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Human rights students' Africa trip to empower women and girls

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Students, graduates and staff from Sheffield Hallam University are taking part in a life-changing trip to Africa to help women and girls living in some of the world's poorest communities.

The group of 20 from the University's Helena Kennedy Centre for International Justice are visiting Lesotho in South Africa in June as part of a Human Rights project which will see them introduce the Wonderbag to impoverished communities.

The Wonderbag is a thermal cooking invention which can be used to free up the time of women and girls, who often spend up to eight hours a day cooking over open fires so that they can be educated or earn money.

In Lesotho women’s life expectancy is just 54 and according to the World Health Organisation more than four million people die prematurely due to smoke inhalation by cooking on open fires.

Smoke damage is also the main cause of blindness in the developing world.

The Wonderbags act like slow cookers, so women can use them to cook food for up to seven hours after initial preparation, meaning that they no longer have to cook over open fires for lengthy periods of time, also reducing time gathering and cutting wood and fetching water.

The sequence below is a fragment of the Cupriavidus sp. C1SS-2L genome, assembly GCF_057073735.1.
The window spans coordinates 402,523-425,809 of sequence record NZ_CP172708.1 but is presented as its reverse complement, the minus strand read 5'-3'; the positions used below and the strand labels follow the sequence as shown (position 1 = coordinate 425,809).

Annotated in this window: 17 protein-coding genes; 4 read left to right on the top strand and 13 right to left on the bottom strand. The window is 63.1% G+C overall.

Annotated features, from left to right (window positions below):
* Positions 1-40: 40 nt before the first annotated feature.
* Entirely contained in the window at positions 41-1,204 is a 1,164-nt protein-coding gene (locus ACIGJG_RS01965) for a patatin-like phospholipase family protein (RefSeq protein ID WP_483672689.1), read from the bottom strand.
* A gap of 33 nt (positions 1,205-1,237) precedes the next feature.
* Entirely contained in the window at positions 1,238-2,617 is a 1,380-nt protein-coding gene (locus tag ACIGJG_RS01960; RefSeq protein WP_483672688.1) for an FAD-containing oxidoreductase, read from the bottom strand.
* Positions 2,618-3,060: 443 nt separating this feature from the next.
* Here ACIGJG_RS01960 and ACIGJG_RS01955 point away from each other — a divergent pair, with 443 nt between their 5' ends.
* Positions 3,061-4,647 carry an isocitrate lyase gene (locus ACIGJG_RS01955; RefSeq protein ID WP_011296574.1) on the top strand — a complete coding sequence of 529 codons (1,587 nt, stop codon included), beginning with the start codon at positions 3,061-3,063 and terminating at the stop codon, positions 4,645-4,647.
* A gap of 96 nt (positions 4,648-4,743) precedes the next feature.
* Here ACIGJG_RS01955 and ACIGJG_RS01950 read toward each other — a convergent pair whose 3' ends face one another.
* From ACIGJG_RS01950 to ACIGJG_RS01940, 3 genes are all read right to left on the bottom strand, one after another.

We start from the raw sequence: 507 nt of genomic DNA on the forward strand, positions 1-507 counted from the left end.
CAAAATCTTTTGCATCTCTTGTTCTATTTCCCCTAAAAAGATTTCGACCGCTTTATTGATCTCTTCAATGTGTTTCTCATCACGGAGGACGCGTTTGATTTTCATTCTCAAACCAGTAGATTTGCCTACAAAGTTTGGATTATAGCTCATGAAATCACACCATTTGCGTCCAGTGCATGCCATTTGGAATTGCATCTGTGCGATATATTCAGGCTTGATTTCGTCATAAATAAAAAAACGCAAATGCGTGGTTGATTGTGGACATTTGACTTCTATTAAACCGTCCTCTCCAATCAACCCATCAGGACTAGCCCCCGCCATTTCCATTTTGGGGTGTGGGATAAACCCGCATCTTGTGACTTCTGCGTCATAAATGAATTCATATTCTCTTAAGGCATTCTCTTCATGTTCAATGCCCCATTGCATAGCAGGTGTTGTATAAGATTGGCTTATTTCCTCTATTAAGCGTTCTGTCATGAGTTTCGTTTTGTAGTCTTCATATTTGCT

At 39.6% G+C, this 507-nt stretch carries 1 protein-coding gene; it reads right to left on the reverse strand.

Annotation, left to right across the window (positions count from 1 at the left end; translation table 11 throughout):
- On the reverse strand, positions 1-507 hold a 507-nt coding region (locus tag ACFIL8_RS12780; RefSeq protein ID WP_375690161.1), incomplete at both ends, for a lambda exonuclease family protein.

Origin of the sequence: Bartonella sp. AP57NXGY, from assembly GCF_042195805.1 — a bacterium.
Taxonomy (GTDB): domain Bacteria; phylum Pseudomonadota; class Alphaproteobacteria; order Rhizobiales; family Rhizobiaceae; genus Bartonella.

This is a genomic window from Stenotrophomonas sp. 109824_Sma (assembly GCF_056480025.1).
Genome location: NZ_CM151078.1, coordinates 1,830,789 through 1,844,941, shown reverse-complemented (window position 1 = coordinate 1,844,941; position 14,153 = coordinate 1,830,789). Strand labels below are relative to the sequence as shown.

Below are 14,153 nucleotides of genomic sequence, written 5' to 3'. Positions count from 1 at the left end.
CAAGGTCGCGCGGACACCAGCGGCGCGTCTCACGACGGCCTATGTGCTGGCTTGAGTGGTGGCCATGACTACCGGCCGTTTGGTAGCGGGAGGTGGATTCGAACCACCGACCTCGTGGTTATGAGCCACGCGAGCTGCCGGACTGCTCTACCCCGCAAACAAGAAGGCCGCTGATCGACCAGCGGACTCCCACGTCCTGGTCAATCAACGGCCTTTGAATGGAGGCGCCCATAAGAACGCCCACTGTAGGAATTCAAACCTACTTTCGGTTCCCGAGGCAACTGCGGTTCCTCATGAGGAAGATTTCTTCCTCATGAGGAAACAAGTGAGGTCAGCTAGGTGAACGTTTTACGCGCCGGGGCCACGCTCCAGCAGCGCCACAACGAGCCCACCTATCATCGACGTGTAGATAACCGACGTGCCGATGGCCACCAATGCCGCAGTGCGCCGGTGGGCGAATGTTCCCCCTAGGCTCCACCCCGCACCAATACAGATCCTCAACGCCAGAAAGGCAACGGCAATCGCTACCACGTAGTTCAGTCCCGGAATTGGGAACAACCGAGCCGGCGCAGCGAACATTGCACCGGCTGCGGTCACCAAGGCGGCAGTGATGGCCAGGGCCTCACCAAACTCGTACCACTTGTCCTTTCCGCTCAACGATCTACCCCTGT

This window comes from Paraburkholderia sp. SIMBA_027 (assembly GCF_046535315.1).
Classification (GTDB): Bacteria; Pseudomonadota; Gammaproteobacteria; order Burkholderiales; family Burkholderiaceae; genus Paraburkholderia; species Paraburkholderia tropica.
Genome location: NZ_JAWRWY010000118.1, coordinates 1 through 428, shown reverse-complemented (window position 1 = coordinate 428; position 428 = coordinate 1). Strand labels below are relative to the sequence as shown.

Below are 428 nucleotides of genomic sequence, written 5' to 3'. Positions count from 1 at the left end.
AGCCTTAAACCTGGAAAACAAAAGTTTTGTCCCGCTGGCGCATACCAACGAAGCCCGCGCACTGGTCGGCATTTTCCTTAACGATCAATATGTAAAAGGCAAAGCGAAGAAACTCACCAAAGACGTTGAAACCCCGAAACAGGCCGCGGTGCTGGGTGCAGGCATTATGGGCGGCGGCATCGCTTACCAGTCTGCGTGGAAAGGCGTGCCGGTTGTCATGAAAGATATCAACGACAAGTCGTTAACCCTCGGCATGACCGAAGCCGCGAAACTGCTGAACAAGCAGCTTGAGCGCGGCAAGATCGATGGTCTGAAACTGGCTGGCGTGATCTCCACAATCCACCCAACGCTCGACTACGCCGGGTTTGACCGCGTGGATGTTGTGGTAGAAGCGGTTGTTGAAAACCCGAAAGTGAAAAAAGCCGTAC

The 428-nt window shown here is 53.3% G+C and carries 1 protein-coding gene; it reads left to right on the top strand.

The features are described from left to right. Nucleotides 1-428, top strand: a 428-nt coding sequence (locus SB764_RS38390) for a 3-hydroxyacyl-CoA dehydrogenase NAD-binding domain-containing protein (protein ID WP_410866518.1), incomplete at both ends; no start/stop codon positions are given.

This enables them instead to spend time with their children, or take part in work or education.

Sue Bulley, principal lecturer in Human Rights at Sheffield Hallam University, who is leading the project said: "At the Helena Kennedy Centre at Sheffield Hallam we aim to provide our law and criminology students with life changing opportunities to experience human rights work with real impact. We hope to offer this opportunity on an annual basis and to develop a long lasting relationship with the communities in Lesotho."

Sheffield Hallam has partnered with Africa’s Gift, a South Yorkshire-based charity which works with rural communities in Africa for the trip.

The students are also collecting school shoes for distribution in the community.

The group is currently busy fundraising for the trip and running monthly stalls selling handmade crafts, jewellery and cakes. The team also held a fundraising evening which collected £500.

In April a group of students will also be taking part in a skydive to raise money for the trip.

It costs £15 to buy a Wonderbag at the factory in Durban and the team wants to buy as many as they can.

They have also applied to Sheffield Hallam's GoGlobal Fund for financial support for the trip.

They have set up a Just Giving page where donations can be made.

Sheffield Hallam University is committed to building stronger communities both in the UK and worldwide.

For press information:Polly Mosley in the Sheffield Hallam University press office on 0114 225 3224 or email